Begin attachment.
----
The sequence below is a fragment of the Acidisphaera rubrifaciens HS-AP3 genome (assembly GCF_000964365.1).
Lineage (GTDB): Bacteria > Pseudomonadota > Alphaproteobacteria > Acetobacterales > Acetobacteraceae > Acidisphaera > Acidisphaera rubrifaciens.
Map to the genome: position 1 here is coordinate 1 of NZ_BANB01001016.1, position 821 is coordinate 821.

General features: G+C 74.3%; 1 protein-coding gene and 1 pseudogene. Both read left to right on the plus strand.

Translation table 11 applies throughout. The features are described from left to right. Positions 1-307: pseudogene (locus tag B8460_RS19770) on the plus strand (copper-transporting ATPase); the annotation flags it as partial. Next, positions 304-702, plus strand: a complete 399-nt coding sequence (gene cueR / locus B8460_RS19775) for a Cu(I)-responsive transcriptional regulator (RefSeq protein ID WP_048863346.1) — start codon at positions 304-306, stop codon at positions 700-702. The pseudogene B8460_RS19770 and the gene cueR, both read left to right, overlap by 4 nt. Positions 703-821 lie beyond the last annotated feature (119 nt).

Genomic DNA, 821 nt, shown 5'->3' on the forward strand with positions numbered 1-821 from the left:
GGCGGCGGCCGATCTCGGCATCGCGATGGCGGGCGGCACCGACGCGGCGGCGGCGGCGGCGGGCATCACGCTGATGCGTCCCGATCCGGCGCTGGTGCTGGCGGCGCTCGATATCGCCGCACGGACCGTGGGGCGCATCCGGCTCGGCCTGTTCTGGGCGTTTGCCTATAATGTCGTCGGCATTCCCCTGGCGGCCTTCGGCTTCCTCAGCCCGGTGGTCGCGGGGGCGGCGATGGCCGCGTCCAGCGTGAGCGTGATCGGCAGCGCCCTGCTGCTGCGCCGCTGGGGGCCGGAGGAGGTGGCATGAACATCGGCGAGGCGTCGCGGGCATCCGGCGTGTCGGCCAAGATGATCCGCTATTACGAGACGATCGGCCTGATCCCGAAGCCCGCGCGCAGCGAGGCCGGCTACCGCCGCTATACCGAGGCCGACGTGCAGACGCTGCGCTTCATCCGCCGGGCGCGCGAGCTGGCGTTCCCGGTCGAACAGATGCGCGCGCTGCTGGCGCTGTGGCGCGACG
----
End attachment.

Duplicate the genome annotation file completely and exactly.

The sequence below is a fragment of the Acidisphaera rubrifaciens HS-AP3 genome (assembly GCF_000964365.1).
Lineage (GTDB): Bacteria > Pseudomonadota > Alphaproteobacteria > Acetobacterales > Acetobacteraceae > Acidisphaera > Acidisphaera rubrifaciens.
Map to the genome: position 1 here is coordinate 1 of NZ_BANB01001016.1, position 821 is coordinate 821.

General features: G+C 74.3%; 1 protein-coding gene and 1 pseudogene. Both read left to right on the plus strand.

Translation table 11 applies throughout. The features are described from left to right. Positions 1-307: pseudogene (locus tag B8460_RS19770) on the plus strand (copper-transporting ATPase); the annotation flags it as partial. Next, positions 304-702, plus strand: a complete 399-nt coding sequence (gene cueR / locus B8460_RS19775) for a Cu(I)-responsive transcriptional regulator (RefSeq protein ID WP_048863346.1) — start codon at positions 304-306, stop codon at positions 700-702. The pseudogene B8460_RS19770 and the gene cueR, both read left to right, overlap by 4 nt. Positions 703-821 lie beyond the last annotated feature (119 nt).

Genomic DNA, 821 nt, shown 5'->3' on the forward strand with positions numbered 1-821 from the left:
GGCGGCGGCCGATCTCGGCATCGCGATGGCGGGCGGCACCGACGCGGCGGCGGCGGCGGCGGGCATCACGCTGATGCGTCCCGATCCGGCGCTGGTGCTGGCGGCGCTCGATATCGCCGCACGGACCGTGGGGCGCATCCGGCTCGGCCTGTTCTGGGCGTTTGCCTATAATGTCGTCGGCATTCCCCTGGCGGCCTTCGGCTTCCTCAGCCCGGTGGTCGCGGGGGCGGCGATGGCCGCGTCCAGCGTGAGCGTGATCGGCAGCGCCCTGCTGCTGCGCCGCTGGGGGCCGGAGGAGGTGGCATGAACATCGGCGAGGCGTCGCGGGCATCCGGCGTGTCGGCCAAGATGATCCGCTATTACGAGACGATCGGCCTGATCCCGAAGCCCGCGCGCAGCGAGGCCGGCTACCGCCGCTATACCGAGGCCGACGTGCAGACGCTGCGCTTCATCCGCCGGGCGCGCGAGCTGGCGTTCCCGGTCGAACAGATGCGCGCGCTGCTGGCGCTGTGGCGCGACG